A handful of environmental and genetic factors have stood up to many of Bradford Hill’s criteria. They’ve emerged from features that are more common among patients than in the community at large. For example, women are more likely than men to have MS, so gender-related factors such as hormones are suspected to be involved in the disease (see “Discriminatory Disease”). The common Epstein-Barr virus (EBV) is also a suspect because more people with MS have been infected with it than have people in the general population (see “Viral Villain”). Other fishy factors include low levels of vitamin D (see “The Sunshine Suspect”), smoking and stress, and certain genes (see “Genetic Associations”), as well as crossroads where genes and other factors intersect.
Investigators are interrogating these suspects, but the candidate troublemakers are not offering up easy evidence. Some factors, for instance, are difficult to measure. A person’s experience with stress, say, is harder to calculate than assessing whether he or she has been infected by EBV. The lag between the time when putative perpetrators first exert their influence and MS onset occurs complicates researchers’ ability to pin down when and how the suspects might stir up harm. Hundreds of other events take place in the intervening years, which hampers strategies that rely on the process of elimination to identify sources of the malady. Furthermore, the imperfect nature of memory can muddle exposure data that must be recalled from long ago—such as whether one took vitamins during childhood or how often one’s parents fought (a gauge of stress). And some factors might exert different effects, depending on the age at which an individual encounters them. Figuring out whether and how any of the possible culprits team up poses an additional challenge. It is already clear that some combinations add up to more—or, in some cases, less—than the sum of their individual contributions. Scientists are just beginning to get a handle on such situations. Some investigators are performing wet-lab experiments to unravel the details of the interactions, and others are building new statistical computational tools to probe how environmental agents combine with genetic variants to alter biochemical pathways in the body (see, for instance, Moore et al., 2010, for a discussion of new bioinformatics strategies for studying genome-wide association studies).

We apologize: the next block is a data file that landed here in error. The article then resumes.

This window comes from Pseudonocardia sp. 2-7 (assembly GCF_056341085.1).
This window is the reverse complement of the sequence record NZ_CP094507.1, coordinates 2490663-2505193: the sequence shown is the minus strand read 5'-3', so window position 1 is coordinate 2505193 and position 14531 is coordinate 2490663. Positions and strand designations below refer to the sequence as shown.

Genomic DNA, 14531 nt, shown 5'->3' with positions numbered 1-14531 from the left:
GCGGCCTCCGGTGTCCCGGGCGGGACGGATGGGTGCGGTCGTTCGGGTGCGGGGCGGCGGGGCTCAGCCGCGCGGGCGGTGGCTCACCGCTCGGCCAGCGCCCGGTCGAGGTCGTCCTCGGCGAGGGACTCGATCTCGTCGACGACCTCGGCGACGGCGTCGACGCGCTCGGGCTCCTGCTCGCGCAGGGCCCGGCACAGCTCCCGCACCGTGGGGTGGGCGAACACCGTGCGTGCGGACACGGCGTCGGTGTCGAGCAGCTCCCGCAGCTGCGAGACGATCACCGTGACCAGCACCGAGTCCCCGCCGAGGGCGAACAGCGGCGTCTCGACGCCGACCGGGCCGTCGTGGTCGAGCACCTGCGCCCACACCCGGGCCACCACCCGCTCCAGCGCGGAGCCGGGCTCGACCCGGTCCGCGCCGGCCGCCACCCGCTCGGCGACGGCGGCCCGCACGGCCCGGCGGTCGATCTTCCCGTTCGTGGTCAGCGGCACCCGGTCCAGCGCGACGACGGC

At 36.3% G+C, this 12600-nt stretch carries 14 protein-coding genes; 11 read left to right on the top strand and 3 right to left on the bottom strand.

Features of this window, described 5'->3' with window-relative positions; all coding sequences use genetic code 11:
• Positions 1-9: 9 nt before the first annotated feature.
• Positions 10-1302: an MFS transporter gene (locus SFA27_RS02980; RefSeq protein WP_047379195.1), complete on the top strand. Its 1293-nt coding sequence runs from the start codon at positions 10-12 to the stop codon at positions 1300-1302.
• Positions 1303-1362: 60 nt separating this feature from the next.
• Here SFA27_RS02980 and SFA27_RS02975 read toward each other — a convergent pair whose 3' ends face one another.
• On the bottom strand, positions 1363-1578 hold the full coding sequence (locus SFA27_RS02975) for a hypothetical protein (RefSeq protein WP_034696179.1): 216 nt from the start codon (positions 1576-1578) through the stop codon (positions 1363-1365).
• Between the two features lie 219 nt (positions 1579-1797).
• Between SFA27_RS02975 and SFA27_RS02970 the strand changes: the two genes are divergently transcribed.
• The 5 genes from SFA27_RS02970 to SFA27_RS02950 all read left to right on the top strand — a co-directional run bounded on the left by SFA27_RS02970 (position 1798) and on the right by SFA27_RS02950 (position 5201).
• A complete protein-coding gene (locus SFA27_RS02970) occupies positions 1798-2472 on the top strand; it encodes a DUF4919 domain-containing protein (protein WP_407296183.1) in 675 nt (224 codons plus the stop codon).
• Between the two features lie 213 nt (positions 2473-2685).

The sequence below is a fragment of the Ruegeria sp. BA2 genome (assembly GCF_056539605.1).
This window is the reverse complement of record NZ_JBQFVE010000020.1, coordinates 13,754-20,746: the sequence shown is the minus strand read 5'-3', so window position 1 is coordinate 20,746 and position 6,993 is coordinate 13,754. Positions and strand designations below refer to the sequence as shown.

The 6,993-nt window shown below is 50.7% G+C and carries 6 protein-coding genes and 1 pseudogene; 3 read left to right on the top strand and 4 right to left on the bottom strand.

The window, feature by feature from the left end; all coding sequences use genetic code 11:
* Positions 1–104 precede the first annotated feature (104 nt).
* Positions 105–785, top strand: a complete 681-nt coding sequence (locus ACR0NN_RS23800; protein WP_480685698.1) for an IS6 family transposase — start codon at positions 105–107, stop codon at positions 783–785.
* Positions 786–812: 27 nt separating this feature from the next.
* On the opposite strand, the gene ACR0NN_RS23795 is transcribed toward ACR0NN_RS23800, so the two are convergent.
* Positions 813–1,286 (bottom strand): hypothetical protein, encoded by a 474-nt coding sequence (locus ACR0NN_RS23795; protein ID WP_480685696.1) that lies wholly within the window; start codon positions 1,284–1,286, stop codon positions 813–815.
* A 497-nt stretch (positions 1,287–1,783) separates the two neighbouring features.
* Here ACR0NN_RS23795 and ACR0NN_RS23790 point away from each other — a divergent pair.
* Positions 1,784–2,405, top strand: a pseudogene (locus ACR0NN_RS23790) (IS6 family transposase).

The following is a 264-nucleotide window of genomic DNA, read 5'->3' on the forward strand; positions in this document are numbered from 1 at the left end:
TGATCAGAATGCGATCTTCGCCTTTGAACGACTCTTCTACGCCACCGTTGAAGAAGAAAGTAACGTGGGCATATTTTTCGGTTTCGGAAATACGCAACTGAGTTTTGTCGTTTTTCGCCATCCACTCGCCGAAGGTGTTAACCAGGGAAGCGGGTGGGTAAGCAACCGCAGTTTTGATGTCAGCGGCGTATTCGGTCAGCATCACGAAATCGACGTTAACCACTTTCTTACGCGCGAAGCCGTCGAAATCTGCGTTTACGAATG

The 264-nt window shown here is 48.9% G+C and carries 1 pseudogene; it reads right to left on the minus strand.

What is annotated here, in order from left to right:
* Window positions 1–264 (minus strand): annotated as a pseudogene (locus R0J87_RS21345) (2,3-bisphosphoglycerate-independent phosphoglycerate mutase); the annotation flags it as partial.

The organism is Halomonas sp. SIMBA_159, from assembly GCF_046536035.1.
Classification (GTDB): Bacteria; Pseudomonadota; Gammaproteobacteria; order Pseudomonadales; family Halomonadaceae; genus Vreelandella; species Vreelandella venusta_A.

The ultimate test for a causal relationship is currently out of reach. Just as jailing a serial killer ought to end his brand of murders, eliminating a guilty agent should make MS disappear. This experiment isn’t feasible, however, because methods to restrain most of the risk factors are not available.
However, even if a single risk factor’s detrimental activities could be foiled, MS frequency might drop. Therefore, while seeking signs of causality, MS investigators also consider how they might keep the suspects in check. “If scientists know an intervention is safe and relatively simple, health officials may want to take policy action even without understanding the mechanism,” says Gary Cutter, a biostatistician at the University of Alabama, Birmingham. “People used aspirin to treat pain for years before we knew how it worked.” For this reason, although vitamin D insufficiency is no stronger a risk factor than gender or certain genes, it’s the best candidate for preventing MS because supplements raise blood levels and have few, if any, side effects.
Thus, for vitamin D and other suspects, investigators are simultaneously seeking signs of causation and evidence that an intervention might slow the rate of new MS cases. Despite playful similarities to Clue, this is no game. The health of future generations relies, in part, on investigators’ next moves.
Next article in series: "The Sunshine Suspect"